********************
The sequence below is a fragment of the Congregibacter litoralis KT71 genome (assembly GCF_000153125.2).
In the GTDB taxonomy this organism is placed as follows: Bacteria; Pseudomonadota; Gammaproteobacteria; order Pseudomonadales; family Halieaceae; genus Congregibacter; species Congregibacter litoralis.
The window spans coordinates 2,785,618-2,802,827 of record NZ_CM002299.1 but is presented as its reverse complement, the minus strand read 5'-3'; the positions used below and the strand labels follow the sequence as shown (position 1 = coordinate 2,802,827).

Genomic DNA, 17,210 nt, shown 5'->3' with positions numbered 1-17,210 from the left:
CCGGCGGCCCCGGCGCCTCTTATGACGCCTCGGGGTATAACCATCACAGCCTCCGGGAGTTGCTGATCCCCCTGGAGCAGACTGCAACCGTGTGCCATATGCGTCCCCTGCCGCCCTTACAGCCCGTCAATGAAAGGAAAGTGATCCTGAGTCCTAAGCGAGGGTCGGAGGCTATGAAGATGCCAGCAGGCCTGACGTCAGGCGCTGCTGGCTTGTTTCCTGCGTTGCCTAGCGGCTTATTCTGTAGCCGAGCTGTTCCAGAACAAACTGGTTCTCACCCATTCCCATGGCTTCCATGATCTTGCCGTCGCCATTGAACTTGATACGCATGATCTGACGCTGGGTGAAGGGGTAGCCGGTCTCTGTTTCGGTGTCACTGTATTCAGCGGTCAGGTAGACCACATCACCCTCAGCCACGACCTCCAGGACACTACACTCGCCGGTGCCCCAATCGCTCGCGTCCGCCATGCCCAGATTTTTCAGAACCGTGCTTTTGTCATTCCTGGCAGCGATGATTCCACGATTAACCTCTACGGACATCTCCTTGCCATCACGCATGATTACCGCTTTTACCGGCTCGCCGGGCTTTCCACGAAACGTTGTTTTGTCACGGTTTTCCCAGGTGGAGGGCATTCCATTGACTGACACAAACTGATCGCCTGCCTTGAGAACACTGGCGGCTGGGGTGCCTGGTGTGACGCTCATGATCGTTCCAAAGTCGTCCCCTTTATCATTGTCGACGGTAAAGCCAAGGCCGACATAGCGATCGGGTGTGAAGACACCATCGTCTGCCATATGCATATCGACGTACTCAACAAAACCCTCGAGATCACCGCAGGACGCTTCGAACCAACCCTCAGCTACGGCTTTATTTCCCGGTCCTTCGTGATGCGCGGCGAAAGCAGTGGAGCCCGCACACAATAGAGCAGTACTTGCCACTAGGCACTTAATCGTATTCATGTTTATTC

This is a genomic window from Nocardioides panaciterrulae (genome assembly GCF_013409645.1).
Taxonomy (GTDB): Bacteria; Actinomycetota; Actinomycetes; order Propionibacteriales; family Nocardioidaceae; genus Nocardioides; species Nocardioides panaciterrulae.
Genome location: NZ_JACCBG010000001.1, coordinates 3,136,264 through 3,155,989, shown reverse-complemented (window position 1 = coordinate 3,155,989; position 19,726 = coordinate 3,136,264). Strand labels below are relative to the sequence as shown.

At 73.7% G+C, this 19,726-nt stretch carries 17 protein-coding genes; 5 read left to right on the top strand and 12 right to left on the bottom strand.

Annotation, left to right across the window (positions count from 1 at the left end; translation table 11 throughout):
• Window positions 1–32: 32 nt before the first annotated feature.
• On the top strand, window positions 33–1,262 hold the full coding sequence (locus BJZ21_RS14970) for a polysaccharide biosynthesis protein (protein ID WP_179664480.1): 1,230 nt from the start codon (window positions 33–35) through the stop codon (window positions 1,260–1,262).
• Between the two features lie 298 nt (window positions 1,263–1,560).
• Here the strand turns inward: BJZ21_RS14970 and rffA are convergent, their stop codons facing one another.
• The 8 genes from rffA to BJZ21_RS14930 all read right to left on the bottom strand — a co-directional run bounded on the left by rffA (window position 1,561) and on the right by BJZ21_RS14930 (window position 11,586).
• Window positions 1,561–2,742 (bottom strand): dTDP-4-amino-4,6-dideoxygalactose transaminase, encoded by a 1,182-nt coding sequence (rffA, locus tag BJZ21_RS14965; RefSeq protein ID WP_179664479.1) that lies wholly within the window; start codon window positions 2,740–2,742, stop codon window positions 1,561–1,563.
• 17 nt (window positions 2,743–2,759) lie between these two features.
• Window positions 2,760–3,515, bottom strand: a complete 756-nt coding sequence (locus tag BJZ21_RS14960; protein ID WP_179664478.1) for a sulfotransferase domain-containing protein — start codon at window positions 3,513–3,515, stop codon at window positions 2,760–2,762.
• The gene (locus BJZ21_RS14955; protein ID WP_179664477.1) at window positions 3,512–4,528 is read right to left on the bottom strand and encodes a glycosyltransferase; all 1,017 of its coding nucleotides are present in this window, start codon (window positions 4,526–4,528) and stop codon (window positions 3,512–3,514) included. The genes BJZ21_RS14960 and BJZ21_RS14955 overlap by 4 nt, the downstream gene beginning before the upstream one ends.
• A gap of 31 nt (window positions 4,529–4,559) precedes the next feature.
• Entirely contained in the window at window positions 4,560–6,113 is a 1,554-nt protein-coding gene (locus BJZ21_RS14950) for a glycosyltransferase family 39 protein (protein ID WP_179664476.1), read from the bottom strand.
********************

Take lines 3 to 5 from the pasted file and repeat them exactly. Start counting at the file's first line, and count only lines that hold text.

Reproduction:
The window spans coordinates 2,785,618-2,802,827 of record NZ_CM002299.1 but is presented as its reverse complement, the minus strand read 5'-3'; the positions used below and the strand labels follow the sequence as shown (position 1 = coordinate 2,802,827).

Genomic DNA, 17,210 nt, shown 5'->3' with positions numbered 1-17,210 from the left:
CCGGCGGCCCCGGCGCCTCTTATGACGCCTCGGGGTATAACCATCACAGCCTCCGGGAGTTGCTGATCCCCCTGGAGCAGACTGCAACCGTGTGCCATATGCGTCCCCTGCCGCCCTTACAGCCCGTCAATGAAAGGAAAGTGATCCTGAGTCCTAAGCGAGGGTCGGAGGCTATGAAGATGCCAGCAGGCCTGACGTCAGGCGCTGCTGGCTTGTTTCCTGCGTTGCCTAGCGGCTTATTCTGTAGCCGAGCTGTTCCAGAACAAACTGGTTCTCACCCATTCCCATGGCTTCCATGATCTTGCCGTCGCCATTGAACTTGATACGCATGATCTGACGCTGGGTGAAGGGGTAGCCGGTCTCTGTTTCGGTGTCACTGTATTCAGCGGTCAGGTAGACCACATCACCCTCAGCCACGACCTCCAGGACACTACACTCGCCGGTGCCCCAATCGCTCGCGTCCGCCATGCCCAGATTTTTCAGAACCGTGCTTTTGTCATTCCTGGCAGCGATGATTCCACGATTAACCTCTACGGACATCTCCTTGCCATCACGCATGATTACCGCTTTTACCGGCTCGCCGGGCTTTCCACGAAACGTTGTTTTGTCACGGTTTTCCCAGGTGGAGGGCATTCCATTGACTGACACAAACTGATCGCCTGCCTTGAGAACACTGGCGGCTGGGGTGCCTGGTGTGACGCTCATGATCGTTCCAAAGTCGTCCCCTTTATCATTGTCGACGGTAAAGCCAAGGCCGACATAGCGATCGGGTGTGAAGACACCATCGTCTGCCATATGCATATCGACGTACTCAACAAAACCCTCGAGATCACCGCAGGACGCTTCGAACCAACCCTCAGCTACGGCTTTATTTCCCGGTCCTTCGTGATGCGCGGCGAAAGCAGTGGAGCCCGCACACAATAGAGCAGTACTTGCCACTAGGCACTTAATCGTATTCATGTTTATTC